We have to rethink our place in the world and what is really important because, so far, we have acted as conquerors, ending up with the pandemic, pollution, and all sorts of things. This year, the world has shown that we can deal with these events and enact complex measures, and I hope that we can apply this spirit to climate as well. Right now, the biggest thing we must focus on is reducing emissions. Back in December 2019, we all were concerned regarding the upcoming IMO 2020 [shift to low-sulfur marine fuels], but we succeeded. This should give us hope and courage.
The first aim of the IMO in this coming year is laying out the short-term standards [on emissions]. They are already all there, but now we have to go into the details, see how we can develop these indicators to comply and keep the level playing field for all of our members and all for the shipping industry. BIMCO also has a working group on the topic to see how we can contractually keep up with these short-term measures while keeping the balance between operators and the charterers. Our strength comes from our members because they are so generously giving us their experts.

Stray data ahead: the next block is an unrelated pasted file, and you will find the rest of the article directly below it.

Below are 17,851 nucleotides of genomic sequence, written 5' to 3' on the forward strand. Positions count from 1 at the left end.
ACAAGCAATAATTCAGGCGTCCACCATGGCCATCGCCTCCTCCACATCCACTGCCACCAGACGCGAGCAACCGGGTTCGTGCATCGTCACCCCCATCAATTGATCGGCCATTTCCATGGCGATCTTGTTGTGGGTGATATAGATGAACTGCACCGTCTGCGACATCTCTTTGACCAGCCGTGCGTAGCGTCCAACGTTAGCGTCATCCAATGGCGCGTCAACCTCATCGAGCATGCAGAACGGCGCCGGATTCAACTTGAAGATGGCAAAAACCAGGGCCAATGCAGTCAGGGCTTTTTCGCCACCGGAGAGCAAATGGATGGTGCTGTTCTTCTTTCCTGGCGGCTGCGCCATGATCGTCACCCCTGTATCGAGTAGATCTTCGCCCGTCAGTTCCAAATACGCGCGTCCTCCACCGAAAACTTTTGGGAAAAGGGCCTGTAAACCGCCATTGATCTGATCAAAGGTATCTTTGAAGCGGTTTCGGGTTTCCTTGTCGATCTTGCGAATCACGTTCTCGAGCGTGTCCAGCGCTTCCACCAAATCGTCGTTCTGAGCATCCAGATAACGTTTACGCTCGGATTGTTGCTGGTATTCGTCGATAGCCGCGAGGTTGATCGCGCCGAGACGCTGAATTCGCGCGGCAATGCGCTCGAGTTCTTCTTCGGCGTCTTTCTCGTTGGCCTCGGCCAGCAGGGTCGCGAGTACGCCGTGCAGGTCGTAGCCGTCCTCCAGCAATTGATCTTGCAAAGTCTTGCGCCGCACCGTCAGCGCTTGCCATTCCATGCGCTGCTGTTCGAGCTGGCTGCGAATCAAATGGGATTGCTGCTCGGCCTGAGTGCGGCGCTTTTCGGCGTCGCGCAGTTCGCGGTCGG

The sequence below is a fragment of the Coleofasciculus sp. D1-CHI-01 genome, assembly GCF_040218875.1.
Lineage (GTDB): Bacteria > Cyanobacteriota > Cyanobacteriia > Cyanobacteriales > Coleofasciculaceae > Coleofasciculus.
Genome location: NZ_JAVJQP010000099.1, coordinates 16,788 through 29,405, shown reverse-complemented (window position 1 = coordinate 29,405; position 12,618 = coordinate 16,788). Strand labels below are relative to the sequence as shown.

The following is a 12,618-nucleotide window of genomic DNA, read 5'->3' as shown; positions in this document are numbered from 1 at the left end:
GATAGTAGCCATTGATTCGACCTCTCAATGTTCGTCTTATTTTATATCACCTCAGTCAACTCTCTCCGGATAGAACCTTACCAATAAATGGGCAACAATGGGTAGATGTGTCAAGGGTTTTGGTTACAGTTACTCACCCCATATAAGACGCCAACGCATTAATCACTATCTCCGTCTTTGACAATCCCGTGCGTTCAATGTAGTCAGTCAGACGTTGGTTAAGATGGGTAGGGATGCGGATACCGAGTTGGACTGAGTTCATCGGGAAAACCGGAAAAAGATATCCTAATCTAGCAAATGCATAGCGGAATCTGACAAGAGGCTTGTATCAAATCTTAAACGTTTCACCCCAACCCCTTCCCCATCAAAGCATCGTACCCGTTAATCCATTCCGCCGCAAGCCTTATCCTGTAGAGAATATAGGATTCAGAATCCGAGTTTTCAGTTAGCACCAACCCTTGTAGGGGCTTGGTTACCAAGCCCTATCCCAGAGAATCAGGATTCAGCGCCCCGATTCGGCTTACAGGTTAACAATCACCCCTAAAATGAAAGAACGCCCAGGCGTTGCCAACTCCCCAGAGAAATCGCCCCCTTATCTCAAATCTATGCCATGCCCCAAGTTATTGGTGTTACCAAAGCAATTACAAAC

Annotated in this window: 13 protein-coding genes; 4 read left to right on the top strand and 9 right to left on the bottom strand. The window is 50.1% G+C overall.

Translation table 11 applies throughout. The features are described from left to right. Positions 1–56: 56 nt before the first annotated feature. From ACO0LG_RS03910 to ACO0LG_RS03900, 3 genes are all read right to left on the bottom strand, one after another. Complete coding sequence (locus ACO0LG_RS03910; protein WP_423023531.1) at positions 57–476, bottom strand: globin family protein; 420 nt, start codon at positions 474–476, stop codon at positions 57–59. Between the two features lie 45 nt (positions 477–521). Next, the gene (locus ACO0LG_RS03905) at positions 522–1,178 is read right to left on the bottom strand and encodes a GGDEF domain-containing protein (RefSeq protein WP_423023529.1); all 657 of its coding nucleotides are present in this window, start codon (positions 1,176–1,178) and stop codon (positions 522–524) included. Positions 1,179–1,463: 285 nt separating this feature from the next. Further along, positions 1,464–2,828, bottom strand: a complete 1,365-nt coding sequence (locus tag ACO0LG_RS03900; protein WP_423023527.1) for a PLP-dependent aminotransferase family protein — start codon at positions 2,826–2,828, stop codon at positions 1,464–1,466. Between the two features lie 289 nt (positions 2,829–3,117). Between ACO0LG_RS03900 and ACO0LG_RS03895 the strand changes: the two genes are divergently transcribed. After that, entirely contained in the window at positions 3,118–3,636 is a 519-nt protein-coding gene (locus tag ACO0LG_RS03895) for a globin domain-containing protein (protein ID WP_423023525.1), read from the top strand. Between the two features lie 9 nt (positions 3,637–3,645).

The European Parliament announced the inclusion of the shipping industry in the EU Emissions Trading System, and we will have more information towards the second quarter of 2021. What is BIMCO's opinion on this?
One of the biggest threats against shipping are regional regulations. The regionalization of regulations, regardless of what and where they are, will never improve environment protection. On the contrary, they will jeopardize the global effort of this very international industry. We were very disappointed when we heard that the European Union decided to take in the shipping industry, and for a very simple reason: shipping is international, and it should be internationally run.